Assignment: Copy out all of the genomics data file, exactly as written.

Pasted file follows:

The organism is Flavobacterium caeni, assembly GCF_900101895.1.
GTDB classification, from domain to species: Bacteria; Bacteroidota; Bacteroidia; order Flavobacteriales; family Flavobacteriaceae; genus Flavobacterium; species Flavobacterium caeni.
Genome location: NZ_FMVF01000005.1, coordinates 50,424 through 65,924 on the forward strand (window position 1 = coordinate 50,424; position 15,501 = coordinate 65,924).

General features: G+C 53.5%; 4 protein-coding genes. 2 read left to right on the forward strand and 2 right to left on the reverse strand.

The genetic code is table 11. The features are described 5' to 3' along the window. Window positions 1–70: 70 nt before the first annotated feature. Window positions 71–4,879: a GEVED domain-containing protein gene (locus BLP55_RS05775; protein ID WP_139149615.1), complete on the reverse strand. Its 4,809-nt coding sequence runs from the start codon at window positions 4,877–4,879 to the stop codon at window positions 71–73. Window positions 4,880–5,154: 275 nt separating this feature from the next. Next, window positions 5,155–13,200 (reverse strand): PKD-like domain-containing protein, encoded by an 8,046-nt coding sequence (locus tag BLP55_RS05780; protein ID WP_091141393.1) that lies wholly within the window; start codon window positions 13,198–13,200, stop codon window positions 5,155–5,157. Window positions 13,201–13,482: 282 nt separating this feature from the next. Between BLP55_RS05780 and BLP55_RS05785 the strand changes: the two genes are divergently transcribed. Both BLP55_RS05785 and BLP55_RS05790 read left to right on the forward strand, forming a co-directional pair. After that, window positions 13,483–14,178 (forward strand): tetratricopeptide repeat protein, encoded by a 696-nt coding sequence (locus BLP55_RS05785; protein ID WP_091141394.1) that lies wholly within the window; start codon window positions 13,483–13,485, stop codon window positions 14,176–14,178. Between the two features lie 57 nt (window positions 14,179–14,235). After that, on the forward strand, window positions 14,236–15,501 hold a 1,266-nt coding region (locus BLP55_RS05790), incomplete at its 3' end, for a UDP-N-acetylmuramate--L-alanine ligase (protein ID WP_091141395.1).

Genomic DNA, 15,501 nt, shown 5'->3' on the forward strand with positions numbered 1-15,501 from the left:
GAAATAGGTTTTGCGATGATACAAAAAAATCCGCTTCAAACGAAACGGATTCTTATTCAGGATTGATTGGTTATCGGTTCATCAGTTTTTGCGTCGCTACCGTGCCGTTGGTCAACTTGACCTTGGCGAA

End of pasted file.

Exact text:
The organism is Flavobacterium caeni, assembly GCF_900101895.1.
GTDB classification, from domain to species: Bacteria; Bacteroidota; Bacteroidia; order Flavobacteriales; family Flavobacteriaceae; genus Flavobacterium; species Flavobacterium caeni.
Genome location: NZ_FMVF01000005.1, coordinates 50,424 through 65,924 on the forward strand (window position 1 = coordinate 50,424; position 15,501 = coordinate 65,924).

General features: G+C 53.5%; 4 protein-coding genes. 2 read left to right on the forward strand and 2 right to left on the reverse strand.

The genetic code is table 11. The features are described 5' to 3' along the window. Window positions 1–70: 70 nt before the first annotated feature. Window positions 71–4,879: a GEVED domain-containing protein gene (locus BLP55_RS05775; protein ID WP_139149615.1), complete on the reverse strand. Its 4,809-nt coding sequence runs from the start codon at window positions 4,877–4,879 to the stop codon at window positions 71–73. Window positions 4,880–5,154: 275 nt separating this feature from the next. Next, window positions 5,155–13,200 (reverse strand): PKD-like domain-containing protein, encoded by an 8,046-nt coding sequence (locus tag BLP55_RS05780; protein ID WP_091141393.1) that lies wholly within the window; start codon window positions 13,198–13,200, stop codon window positions 5,155–5,157. Window positions 13,201–13,482: 282 nt separating this feature from the next. Between BLP55_RS05780 and BLP55_RS05785 the strand changes: the two genes are divergently transcribed. Both BLP55_RS05785 and BLP55_RS05790 read left to right on the forward strand, forming a co-directional pair. After that, window positions 13,483–14,178 (forward strand): tetratricopeptide repeat protein, encoded by a 696-nt coding sequence (locus BLP55_RS05785; protein ID WP_091141394.1) that lies wholly within the window; start codon window positions 13,483–13,485, stop codon window positions 14,176–14,178. Between the two features lie 57 nt (window positions 14,179–14,235). After that, on the forward strand, window positions 14,236–15,501 hold a 1,266-nt coding region (locus BLP55_RS05790), incomplete at its 3' end, for a UDP-N-acetylmuramate--L-alanine ligase (protein ID WP_091141395.1).

Genomic DNA, 15,501 nt, shown 5'->3' on the forward strand with positions numbered 1-15,501 from the left:
GAAATAGGTTTTGCGATGATACAAAAAAATCCGCTTCAAACGAAACGGATTCTTATTCAGGATTGATTGGTTATCGGTTCATCAGTTTTTGCGTCGCTACCGTGCCGTTGGTCAACTTGACCTTGGCGAA